While some Belizeans have adapted Halloween from North America, in Belize, the traditions of two cultures are being kept alive by the National Institute of Culture and History, NICH. For the next two weeks, the House of Culture as well as the Museum of Belize are highlighting “El Dia de los Muertos” as observed by the Mestizo culture or “Hanal Pixon” celebrated by the Mayas. The display features two altars, one for children and the other for adults and includes the photographs of Belizean legends.
Shari Williams, Communications Officer, HOC
“They believe on the thirty first of October the souls return back to earth and it stays for a week so on that day they honor their dead. Life is seen as a coin. On one side there is death and on one side there is life, and in order to celebrate life they believe that you have to celebrate death. You’re praying that their journey is a smooth one, their tradition is a smooth one and so over the years they’ve used their religious beliefs to pray for the souls to go on.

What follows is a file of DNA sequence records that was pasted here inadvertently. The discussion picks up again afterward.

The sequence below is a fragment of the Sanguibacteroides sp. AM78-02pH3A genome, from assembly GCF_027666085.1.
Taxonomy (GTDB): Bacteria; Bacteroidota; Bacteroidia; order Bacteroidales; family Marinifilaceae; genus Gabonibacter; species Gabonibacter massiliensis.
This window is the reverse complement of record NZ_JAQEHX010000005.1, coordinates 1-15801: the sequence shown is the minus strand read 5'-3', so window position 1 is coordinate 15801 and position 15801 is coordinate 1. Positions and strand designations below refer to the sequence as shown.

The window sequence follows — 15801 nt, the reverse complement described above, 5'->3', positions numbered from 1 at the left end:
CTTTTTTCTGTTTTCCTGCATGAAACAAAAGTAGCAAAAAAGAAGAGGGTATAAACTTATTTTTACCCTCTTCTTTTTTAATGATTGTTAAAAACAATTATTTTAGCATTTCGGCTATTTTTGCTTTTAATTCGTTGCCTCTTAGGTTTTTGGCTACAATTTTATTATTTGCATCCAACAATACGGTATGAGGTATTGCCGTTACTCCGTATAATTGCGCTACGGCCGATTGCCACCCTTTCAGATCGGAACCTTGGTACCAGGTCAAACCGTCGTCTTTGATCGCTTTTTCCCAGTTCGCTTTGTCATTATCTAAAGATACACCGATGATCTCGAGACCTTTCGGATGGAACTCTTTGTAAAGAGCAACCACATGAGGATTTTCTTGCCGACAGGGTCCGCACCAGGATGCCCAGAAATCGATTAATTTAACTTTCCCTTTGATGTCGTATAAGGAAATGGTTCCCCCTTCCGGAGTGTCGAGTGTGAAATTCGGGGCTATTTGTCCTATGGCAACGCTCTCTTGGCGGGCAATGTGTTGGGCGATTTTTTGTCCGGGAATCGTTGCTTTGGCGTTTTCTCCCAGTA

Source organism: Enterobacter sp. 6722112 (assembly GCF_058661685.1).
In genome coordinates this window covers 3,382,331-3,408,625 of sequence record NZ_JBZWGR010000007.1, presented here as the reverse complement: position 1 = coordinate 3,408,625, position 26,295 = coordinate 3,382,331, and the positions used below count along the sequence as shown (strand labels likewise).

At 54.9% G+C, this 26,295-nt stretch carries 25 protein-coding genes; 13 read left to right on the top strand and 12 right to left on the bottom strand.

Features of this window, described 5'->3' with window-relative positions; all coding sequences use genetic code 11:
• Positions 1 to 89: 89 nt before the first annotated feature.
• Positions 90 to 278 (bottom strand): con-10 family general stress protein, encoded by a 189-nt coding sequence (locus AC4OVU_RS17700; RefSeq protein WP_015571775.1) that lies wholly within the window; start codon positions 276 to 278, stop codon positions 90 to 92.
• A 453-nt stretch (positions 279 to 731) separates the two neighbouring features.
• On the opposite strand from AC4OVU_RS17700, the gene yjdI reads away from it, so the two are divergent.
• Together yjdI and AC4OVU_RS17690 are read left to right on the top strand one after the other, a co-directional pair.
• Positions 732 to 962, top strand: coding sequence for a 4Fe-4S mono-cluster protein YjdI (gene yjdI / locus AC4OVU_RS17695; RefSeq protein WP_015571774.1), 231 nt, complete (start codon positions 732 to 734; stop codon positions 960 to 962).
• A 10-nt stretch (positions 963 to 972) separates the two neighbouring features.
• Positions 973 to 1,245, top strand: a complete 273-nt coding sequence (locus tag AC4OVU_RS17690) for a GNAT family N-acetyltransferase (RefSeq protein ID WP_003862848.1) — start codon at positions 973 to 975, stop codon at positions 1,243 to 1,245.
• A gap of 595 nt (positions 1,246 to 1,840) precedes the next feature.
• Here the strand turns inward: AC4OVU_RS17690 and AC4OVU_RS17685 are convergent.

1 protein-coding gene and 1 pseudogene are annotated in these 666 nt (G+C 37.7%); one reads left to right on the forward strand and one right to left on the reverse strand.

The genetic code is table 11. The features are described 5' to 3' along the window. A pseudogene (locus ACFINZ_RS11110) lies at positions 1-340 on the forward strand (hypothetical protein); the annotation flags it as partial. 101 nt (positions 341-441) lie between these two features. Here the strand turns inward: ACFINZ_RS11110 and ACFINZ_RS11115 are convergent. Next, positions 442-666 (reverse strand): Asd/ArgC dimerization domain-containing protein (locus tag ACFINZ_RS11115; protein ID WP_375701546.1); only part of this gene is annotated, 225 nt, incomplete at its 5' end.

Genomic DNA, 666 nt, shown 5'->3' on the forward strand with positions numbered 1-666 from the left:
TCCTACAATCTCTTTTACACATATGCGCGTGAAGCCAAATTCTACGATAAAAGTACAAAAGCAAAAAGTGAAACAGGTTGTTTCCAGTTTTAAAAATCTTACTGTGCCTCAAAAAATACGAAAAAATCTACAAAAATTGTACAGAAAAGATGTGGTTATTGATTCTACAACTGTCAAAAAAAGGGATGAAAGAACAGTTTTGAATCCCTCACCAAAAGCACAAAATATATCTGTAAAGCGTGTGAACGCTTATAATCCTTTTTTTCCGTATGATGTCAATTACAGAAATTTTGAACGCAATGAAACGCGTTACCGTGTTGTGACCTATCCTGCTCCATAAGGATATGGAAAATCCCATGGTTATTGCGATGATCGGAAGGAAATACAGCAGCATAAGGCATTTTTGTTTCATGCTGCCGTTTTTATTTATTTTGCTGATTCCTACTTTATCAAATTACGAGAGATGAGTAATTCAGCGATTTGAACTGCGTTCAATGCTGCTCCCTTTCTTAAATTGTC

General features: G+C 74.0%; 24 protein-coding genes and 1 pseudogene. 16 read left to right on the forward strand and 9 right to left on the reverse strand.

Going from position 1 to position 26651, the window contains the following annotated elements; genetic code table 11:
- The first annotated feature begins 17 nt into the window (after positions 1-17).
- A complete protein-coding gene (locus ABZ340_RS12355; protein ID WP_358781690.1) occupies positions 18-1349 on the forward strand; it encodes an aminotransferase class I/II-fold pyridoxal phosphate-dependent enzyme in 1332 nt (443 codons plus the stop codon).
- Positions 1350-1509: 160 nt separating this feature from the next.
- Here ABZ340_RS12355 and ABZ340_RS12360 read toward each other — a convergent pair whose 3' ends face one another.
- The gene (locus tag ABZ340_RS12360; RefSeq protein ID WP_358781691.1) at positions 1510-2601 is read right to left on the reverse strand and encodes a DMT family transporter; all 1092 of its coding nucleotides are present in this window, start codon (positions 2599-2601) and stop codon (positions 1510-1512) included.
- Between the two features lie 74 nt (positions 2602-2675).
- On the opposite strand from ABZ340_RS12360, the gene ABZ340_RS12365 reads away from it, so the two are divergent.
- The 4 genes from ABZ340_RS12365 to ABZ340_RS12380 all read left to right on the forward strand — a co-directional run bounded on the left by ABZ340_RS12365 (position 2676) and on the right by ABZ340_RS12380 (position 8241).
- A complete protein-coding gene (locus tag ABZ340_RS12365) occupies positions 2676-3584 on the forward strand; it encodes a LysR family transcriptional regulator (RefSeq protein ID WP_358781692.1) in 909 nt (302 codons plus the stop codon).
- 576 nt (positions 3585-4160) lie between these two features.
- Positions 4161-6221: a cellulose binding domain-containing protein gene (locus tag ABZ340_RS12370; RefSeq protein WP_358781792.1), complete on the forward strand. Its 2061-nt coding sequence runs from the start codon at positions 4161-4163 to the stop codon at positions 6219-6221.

This tradition has been passed down for centuries, from generation to generation and along the way certain things have been added, like the skeletons are used to denote the fact that the souls have departed from their earthly life and are now in another place. The skulls are usually a smiling face, denoting that they’re happy. The rum, the cigarettes and so forth are simply just food that they use to honor this person. Perhaps this person used to enjoy that type of lifestyle. So on that particular day they give them what it is they liked.”